An informal partnership of artists and advocates from Great Lakes gathers for their fourth online event, which will feature a Michigan economist and environmental artist.
John Austin and Linda Beeman will share their respective stories of their connection to our waters in a Great Lakes inspired event taking place on October 12 at 7pm.
Austin was a recent 16-year elected officer on the Michigan State Board of Education and served as President for six years. He directs the Michigan Economic Center, a center for ideas and networking to drive Michigan’s economic transformation.
Austin also serves as a Nonresident Senior Fellow at the Brookings Institution, the Chicago Council on Global Affairs, and the Upjohn Institute, where he leads those organizations’ efforts to support economic transformation in the American Midwest.
He teaches economics at the University of Michigan. Austin coined the term “blue economy” to describe how our water bodies and water innovations contribute to economic growth, and created the Growing Michigan’s Blue Economy initiative to engage stakeholders in the use of Michigan’s natural water, as well as water research, education and innovation to support economic development and new business and job growth.
He received his master’s degree in public administration from the Kennedy School of Government at Harvard and a bachelor’s degree in economics and politics from Swarthmore College with high honors and Phi Beta Kappa.
Beeman is an environmental artist, educator and curator working exclusively with the ancient art of mokuhanga, the Japanese art of woodblock printing.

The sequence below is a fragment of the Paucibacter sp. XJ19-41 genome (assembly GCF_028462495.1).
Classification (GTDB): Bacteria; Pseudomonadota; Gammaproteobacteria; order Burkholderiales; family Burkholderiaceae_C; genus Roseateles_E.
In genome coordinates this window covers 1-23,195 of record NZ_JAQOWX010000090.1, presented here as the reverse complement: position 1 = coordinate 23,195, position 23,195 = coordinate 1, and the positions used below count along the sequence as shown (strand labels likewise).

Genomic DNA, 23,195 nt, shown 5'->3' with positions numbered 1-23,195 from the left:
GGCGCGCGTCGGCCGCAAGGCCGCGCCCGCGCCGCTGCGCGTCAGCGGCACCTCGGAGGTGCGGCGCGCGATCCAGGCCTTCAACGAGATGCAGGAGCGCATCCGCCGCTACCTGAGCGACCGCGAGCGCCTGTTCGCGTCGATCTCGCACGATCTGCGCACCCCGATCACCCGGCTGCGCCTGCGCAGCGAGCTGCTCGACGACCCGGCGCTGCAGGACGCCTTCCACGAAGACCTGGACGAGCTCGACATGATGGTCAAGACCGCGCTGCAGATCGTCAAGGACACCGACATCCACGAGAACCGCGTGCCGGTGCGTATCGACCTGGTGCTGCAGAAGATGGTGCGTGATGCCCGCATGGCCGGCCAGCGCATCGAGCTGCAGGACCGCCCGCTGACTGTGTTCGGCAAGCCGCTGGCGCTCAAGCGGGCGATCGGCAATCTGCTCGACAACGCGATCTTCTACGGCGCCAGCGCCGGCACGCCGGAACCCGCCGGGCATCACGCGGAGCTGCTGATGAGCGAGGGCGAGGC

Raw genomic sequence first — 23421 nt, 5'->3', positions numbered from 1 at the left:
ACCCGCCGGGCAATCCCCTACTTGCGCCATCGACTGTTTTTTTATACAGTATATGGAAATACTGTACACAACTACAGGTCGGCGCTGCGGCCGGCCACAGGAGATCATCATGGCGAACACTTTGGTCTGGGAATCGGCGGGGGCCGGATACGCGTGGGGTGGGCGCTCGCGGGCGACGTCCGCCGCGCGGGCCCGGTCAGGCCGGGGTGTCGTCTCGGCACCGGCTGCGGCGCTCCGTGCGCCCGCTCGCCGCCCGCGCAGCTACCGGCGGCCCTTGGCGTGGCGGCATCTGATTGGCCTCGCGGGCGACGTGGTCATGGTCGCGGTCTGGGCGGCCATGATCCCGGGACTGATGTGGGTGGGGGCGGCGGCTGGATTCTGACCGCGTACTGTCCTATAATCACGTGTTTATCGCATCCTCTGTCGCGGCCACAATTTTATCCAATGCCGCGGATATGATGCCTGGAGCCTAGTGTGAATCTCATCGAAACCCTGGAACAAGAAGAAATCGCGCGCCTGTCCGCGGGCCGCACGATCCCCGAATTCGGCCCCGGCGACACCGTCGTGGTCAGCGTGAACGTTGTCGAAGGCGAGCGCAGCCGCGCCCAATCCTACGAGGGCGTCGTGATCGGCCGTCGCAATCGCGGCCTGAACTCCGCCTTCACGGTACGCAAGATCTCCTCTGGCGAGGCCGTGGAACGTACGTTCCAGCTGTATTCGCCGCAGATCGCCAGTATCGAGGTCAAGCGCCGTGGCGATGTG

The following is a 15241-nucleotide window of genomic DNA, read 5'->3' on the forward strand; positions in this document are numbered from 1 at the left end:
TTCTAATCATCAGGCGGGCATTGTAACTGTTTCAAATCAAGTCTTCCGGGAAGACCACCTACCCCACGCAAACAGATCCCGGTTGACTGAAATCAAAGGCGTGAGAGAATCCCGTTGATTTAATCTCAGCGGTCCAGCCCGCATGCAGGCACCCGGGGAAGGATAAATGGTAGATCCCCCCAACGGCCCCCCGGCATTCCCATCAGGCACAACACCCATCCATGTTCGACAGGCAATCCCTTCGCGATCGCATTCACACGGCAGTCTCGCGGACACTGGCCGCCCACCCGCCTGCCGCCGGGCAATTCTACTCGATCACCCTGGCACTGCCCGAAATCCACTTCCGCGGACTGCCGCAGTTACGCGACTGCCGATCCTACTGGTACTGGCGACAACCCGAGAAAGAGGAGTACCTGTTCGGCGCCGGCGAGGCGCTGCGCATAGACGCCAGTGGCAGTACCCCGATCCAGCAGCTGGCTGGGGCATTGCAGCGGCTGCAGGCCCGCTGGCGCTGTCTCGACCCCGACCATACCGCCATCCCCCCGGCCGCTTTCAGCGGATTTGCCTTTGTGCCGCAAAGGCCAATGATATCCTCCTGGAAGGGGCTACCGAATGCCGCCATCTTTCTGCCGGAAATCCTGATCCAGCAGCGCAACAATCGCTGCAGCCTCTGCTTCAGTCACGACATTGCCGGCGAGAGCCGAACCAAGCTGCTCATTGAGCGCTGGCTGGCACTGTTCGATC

She was born on the Shiawassee River and still lives just a short walk away. She attended the University of Kansas, where she studied fine arts and art history. She continued her studies at the Dundas Valley School of Art in Ontario, Canada, where she focused on printmaking. As a self-taught mokuhanga artist, Beeman was recognized by the Japanese Ministry of Culture and invited as artist-in-residence at Mount Fuji in 2012.
She was selected as the 2019 Artist in Residence at Petrified Forest National Park, Arizona. She also spent time as an artist in residence at Sleeping Bear Dunes National Lakeshore and Porcupine Mountains Wilderness State Park.
Beeman is a multi-award winning artist and has had numerous exhibitions in the United States, United Kingdom and Japan.
Outside of Japan, Beeman is one of approximately 100 professional mokuhanga artists worldwide and one of a handful of mokuhanga teachers in the United States.
She has traveled extensively in Japan and is past President of the Michigan/Shiga Sister State Board. She served as President of the Sister State 50th Anniversary Goodwill Mission in 2017, which brought 50 Michigan residents to Shiga to participate in “friendly diplomacy.”
Beeman is also the founder and director of Art From the Lakes, a multi-year artist exchange program between Shiga, Japan and Michigan.
A former board member of the Friends of the Shiawassee River, she led collaborative initiatives with river biologist Kentaro Taki, associate professor in the School of Environmental Sciences at the University of Shiga Prefecture, and worked with students at Shiga High School to study river ecosystems and fireflies and restore populations.
For more information and the zoom link for the October 12 event, go to: https://www.stephanieprechter.com/great-lakes-inspired
Great Lakes Inspired is an informal partnership of Great Lakes artists, managers and advocates who seek to strengthen and advance the connections between Great Lakes art and science to inspire Great Lakes stewardship. The group seeks to educate the public about the science behind the healing properties of water, particularly the Great Lakes, using art as a vehicle.